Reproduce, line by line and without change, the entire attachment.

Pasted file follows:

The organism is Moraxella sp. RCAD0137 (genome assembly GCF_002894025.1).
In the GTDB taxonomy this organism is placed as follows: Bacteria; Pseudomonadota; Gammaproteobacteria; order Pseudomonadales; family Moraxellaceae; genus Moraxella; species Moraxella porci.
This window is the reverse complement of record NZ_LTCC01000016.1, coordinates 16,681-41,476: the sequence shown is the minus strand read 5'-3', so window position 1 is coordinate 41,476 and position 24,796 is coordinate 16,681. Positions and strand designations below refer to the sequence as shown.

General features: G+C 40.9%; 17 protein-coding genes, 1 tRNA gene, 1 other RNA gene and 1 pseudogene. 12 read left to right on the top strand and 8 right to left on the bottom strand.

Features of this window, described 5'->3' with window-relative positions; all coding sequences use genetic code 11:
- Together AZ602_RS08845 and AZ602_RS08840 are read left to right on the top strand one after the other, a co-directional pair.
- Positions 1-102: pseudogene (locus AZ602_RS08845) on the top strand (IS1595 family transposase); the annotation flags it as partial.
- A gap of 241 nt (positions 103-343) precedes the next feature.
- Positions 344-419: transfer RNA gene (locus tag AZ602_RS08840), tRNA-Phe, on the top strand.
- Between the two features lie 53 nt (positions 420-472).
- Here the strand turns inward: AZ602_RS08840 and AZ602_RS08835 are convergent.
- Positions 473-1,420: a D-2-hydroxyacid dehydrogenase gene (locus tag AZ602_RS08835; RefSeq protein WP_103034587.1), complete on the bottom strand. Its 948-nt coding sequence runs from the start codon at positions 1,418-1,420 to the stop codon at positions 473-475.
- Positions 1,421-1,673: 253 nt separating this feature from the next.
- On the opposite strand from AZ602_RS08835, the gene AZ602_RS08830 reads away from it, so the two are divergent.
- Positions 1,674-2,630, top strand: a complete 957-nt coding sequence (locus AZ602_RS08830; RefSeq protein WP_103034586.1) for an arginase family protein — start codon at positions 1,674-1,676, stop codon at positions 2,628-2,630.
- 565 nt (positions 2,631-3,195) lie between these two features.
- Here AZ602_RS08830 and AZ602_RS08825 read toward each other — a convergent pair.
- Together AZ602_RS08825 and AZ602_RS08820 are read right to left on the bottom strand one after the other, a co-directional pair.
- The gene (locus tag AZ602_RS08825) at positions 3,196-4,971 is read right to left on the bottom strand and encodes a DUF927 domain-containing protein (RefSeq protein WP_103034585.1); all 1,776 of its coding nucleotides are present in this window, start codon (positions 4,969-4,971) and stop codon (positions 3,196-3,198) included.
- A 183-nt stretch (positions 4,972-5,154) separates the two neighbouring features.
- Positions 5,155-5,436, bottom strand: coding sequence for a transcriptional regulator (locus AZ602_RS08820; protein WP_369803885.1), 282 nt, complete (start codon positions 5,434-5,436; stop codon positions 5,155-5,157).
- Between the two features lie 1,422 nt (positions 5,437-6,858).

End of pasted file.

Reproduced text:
The organism is Moraxella sp. RCAD0137 (genome assembly GCF_002894025.1).
In the GTDB taxonomy this organism is placed as follows: Bacteria; Pseudomonadota; Gammaproteobacteria; order Pseudomonadales; family Moraxellaceae; genus Moraxella; species Moraxella porci.
This window is the reverse complement of record NZ_LTCC01000016.1, coordinates 16,681-41,476: the sequence shown is the minus strand read 5'-3', so window position 1 is coordinate 41,476 and position 24,796 is coordinate 16,681. Positions and strand designations below refer to the sequence as shown.

General features: G+C 40.9%; 17 protein-coding genes, 1 tRNA gene, 1 other RNA gene and 1 pseudogene. 12 read left to right on the top strand and 8 right to left on the bottom strand.

Features of this window, described 5'->3' with window-relative positions; all coding sequences use genetic code 11:
- Together AZ602_RS08845 and AZ602_RS08840 are read left to right on the top strand one after the other, a co-directional pair.
- Positions 1-102: pseudogene (locus AZ602_RS08845) on the top strand (IS1595 family transposase); the annotation flags it as partial.
- A gap of 241 nt (positions 103-343) precedes the next feature.
- Positions 344-419: transfer RNA gene (locus tag AZ602_RS08840), tRNA-Phe, on the top strand.
- Between the two features lie 53 nt (positions 420-472).
- Here the strand turns inward: AZ602_RS08840 and AZ602_RS08835 are convergent.
- Positions 473-1,420: a D-2-hydroxyacid dehydrogenase gene (locus tag AZ602_RS08835; RefSeq protein WP_103034587.1), complete on the bottom strand. Its 948-nt coding sequence runs from the start codon at positions 1,418-1,420 to the stop codon at positions 473-475.
- Positions 1,421-1,673: 253 nt separating this feature from the next.
- On the opposite strand from AZ602_RS08835, the gene AZ602_RS08830 reads away from it, so the two are divergent.
- Positions 1,674-2,630, top strand: a complete 957-nt coding sequence (locus AZ602_RS08830; RefSeq protein WP_103034586.1) for an arginase family protein — start codon at positions 1,674-1,676, stop codon at positions 2,628-2,630.
- 565 nt (positions 2,631-3,195) lie between these two features.
- Here AZ602_RS08830 and AZ602_RS08825 read toward each other — a convergent pair.
- Together AZ602_RS08825 and AZ602_RS08820 are read right to left on the bottom strand one after the other, a co-directional pair.
- The gene (locus tag AZ602_RS08825) at positions 3,196-4,971 is read right to left on the bottom strand and encodes a DUF927 domain-containing protein (RefSeq protein WP_103034585.1); all 1,776 of its coding nucleotides are present in this window, start codon (positions 4,969-4,971) and stop codon (positions 3,196-3,198) included.
- A 183-nt stretch (positions 4,972-5,154) separates the two neighbouring features.
- Positions 5,155-5,436, bottom strand: coding sequence for a transcriptional regulator (locus AZ602_RS08820; protein WP_369803885.1), 282 nt, complete (start codon positions 5,434-5,436; stop codon positions 5,155-5,157).
- Between the two features lie 1,422 nt (positions 5,437-6,858).